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The Metropolitan Police Service (MPS) has stated that facial recognition technology will be used for serious crime. However, the MPS Standard Operating Procedures published on 24 January 2020 state that facial recognition watchlists can include anyone deemed “of interest” and people who are not actually wanted for any crime at all.
Could you clarify: (a) what constitutes serious crime (b) whether facial recognition technology will only be used on those wanted for serious crime within this definition, and (c) whether innocent people and those not wanted for serious crime will appear on facial recognition watchlists?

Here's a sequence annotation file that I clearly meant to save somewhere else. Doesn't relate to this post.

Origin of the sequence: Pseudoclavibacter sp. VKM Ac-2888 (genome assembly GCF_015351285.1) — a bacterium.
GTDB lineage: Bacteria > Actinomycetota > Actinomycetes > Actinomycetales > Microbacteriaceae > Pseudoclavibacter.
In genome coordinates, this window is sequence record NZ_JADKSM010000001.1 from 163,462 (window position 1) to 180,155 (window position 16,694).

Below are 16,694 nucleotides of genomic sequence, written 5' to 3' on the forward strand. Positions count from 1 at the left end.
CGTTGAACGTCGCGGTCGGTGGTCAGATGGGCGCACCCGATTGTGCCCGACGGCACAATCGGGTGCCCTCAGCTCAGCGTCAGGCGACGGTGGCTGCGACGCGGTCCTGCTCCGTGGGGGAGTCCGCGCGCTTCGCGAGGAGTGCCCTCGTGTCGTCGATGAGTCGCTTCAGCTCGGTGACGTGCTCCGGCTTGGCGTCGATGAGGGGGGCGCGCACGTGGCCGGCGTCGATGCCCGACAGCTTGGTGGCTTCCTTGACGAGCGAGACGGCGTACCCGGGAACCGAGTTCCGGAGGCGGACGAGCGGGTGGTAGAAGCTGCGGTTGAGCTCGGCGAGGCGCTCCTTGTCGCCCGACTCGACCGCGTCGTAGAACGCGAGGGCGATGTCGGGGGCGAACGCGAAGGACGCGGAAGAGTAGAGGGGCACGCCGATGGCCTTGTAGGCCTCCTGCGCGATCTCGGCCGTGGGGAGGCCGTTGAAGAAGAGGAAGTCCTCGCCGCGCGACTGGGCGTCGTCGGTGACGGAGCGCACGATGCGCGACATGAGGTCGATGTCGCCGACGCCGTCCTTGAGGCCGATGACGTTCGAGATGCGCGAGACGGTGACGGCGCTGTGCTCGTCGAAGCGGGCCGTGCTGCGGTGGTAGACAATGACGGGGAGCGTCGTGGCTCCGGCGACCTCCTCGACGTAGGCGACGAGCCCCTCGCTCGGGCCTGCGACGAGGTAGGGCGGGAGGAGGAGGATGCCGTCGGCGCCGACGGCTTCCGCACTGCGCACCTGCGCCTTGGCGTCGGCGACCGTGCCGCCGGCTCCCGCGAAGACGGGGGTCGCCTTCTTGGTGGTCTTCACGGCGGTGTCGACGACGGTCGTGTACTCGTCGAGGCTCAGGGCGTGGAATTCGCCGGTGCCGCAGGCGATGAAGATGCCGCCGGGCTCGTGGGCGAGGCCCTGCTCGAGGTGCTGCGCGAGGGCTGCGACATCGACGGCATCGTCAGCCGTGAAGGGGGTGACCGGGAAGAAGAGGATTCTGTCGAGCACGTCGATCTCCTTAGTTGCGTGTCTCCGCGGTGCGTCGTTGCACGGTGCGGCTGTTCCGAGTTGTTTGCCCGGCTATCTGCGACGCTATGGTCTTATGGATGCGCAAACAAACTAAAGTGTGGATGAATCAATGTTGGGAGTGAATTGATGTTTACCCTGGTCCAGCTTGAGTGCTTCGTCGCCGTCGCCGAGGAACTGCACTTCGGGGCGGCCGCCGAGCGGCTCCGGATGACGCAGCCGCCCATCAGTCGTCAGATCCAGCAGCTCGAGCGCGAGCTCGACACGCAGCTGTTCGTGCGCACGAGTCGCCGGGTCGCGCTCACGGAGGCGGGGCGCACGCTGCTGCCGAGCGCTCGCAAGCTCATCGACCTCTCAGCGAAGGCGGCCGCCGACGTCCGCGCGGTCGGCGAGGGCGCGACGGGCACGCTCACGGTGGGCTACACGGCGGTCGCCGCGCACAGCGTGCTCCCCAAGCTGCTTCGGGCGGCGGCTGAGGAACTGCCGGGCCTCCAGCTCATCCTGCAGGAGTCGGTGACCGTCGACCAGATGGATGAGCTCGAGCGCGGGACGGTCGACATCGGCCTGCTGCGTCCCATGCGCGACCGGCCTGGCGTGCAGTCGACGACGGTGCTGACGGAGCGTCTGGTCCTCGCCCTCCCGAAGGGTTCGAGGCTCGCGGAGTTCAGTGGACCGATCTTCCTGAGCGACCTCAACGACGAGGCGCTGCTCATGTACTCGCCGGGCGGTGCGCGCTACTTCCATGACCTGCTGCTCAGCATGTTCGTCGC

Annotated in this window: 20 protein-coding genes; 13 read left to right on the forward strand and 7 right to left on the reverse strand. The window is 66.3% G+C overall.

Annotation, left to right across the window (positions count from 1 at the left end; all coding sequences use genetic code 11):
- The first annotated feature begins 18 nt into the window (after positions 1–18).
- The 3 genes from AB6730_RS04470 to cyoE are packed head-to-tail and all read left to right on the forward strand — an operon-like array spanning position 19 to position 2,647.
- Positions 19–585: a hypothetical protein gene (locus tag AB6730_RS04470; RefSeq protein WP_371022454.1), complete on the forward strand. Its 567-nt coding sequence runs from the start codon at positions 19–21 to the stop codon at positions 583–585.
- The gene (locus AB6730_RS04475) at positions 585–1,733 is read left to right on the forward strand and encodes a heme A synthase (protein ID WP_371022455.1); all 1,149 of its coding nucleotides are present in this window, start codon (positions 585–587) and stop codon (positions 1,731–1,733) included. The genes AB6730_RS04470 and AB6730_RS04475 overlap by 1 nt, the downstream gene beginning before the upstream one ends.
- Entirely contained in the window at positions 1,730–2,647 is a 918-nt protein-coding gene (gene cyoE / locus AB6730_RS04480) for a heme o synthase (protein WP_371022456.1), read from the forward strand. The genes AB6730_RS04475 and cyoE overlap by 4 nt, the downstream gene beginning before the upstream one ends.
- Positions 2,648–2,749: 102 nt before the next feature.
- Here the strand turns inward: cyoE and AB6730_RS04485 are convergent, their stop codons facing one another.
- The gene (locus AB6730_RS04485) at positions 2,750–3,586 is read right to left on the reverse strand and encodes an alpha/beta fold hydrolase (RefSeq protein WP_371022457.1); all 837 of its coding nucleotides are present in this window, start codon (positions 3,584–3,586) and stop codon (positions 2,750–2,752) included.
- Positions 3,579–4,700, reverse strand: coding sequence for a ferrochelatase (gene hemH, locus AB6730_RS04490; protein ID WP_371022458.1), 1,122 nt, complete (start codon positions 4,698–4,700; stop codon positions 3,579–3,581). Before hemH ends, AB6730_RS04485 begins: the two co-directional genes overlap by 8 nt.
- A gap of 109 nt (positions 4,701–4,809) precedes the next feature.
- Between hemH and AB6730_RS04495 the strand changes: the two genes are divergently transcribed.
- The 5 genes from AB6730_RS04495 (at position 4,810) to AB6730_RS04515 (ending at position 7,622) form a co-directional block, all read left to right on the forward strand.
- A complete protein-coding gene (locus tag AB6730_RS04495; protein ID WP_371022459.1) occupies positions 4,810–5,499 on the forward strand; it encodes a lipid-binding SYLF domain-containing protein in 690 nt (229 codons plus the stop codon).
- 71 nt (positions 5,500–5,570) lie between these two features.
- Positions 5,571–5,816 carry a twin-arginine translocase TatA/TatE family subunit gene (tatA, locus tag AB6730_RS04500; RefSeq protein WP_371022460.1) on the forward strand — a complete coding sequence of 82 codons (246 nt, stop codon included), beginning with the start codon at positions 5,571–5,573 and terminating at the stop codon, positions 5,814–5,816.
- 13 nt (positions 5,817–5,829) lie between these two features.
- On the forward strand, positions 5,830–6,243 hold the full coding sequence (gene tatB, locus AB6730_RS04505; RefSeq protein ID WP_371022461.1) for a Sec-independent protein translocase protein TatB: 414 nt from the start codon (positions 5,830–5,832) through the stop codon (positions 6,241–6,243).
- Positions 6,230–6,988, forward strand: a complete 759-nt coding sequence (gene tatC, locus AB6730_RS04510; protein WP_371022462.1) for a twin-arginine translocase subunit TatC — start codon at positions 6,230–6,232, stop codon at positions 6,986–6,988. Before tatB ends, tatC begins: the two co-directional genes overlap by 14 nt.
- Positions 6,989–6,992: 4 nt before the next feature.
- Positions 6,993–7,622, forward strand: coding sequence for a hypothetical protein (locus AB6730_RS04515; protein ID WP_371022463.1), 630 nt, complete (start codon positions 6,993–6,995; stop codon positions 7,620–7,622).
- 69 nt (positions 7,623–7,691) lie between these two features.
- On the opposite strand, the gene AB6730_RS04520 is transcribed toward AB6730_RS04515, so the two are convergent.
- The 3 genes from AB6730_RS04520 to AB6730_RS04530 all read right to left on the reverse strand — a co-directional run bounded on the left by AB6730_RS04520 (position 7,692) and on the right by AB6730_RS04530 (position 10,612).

It is for the Metropolitan Police Service to determine the parameters of the operational use of Live Facial Recognition technology meeting the commitments made in their response to the London Policing Ethics Panel Report and in line with the Standard Operation Procedure. This Procedure is part of a suite of documents, including the response to the London Policing Ethics Panel report, the Equality Impact Assessment, Data and Privacy Impact Assessment and the legal mandate. These set out how LFR can be used. The use-case includes the potential for deployment to find high-risk missing people, for example, which would not linked to serious crime.